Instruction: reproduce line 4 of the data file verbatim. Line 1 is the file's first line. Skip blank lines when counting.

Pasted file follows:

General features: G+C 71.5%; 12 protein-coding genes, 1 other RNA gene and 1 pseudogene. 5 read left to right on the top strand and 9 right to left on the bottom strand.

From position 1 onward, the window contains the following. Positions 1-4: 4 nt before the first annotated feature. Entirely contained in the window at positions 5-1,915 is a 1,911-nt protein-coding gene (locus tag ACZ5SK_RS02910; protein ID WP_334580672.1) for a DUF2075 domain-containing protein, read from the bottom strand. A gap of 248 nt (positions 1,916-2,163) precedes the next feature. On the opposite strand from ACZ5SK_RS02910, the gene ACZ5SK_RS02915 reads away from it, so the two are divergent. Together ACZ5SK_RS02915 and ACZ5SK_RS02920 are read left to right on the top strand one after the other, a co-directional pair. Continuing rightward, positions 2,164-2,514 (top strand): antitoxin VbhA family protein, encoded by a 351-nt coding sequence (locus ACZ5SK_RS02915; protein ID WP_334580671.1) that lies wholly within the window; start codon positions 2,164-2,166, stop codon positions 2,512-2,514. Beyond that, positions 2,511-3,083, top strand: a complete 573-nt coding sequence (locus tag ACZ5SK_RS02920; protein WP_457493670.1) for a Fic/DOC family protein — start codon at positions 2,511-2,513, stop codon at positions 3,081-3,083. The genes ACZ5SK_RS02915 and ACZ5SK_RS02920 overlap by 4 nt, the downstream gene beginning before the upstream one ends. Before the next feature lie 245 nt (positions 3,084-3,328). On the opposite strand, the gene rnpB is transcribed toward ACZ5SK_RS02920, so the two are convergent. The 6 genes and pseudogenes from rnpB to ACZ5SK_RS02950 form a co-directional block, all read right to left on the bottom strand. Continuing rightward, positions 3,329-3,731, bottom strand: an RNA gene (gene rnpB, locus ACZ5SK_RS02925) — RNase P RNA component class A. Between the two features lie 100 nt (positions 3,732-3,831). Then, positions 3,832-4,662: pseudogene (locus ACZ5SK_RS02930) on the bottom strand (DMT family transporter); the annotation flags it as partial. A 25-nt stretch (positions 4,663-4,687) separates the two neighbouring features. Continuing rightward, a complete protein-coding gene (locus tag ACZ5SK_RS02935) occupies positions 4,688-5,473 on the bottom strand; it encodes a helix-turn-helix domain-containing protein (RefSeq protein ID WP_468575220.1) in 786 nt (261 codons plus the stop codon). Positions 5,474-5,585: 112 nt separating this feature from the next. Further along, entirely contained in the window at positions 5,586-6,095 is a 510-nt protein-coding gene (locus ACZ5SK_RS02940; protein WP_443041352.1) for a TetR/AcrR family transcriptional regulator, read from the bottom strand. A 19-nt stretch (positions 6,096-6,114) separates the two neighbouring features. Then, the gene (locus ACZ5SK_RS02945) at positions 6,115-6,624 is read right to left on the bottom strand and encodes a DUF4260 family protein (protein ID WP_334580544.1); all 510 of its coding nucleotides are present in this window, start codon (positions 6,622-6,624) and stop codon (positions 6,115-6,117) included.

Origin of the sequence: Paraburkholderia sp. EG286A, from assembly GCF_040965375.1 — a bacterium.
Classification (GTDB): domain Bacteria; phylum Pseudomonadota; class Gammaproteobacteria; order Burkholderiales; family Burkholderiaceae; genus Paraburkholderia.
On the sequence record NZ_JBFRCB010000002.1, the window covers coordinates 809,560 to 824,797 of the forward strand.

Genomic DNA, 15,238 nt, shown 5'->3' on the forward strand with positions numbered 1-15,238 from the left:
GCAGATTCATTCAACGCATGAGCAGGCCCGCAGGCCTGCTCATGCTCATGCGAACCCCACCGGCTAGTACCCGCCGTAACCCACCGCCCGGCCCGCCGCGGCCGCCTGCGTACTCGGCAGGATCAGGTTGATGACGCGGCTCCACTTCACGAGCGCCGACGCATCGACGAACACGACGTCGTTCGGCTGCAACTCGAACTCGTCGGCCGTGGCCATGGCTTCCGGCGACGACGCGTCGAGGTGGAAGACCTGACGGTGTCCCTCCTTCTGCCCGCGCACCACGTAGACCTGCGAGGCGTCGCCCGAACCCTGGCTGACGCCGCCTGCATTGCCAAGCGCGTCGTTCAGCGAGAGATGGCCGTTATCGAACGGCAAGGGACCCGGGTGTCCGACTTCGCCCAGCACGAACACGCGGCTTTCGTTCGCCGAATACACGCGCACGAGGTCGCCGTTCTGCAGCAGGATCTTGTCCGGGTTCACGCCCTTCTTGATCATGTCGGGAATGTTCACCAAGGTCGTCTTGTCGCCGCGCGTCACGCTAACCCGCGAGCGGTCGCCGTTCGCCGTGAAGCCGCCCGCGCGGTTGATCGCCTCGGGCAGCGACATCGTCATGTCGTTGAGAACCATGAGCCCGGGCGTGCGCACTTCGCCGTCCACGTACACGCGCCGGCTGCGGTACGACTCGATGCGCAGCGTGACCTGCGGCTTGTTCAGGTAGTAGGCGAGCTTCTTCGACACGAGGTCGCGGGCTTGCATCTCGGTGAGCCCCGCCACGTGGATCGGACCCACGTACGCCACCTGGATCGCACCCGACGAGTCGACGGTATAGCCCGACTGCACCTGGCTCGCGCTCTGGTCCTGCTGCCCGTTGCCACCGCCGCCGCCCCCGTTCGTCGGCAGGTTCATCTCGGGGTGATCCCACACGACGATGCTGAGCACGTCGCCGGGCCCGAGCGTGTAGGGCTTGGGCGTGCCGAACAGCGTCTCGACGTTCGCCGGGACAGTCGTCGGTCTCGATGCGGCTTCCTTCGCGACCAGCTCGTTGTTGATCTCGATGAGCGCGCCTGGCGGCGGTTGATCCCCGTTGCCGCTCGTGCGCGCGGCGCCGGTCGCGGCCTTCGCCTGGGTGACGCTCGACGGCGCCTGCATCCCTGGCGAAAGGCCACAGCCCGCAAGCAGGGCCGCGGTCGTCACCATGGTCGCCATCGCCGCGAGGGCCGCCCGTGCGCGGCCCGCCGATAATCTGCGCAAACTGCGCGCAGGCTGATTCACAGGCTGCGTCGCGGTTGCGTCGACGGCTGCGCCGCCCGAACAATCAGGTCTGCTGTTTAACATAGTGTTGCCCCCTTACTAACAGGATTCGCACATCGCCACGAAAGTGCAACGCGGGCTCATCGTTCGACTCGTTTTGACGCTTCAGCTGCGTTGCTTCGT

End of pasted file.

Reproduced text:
Classification (GTDB): domain Bacteria; phylum Pseudomonadota; class Gammaproteobacteria; order Burkholderiales; family Burkholderiaceae; genus Paraburkholderia.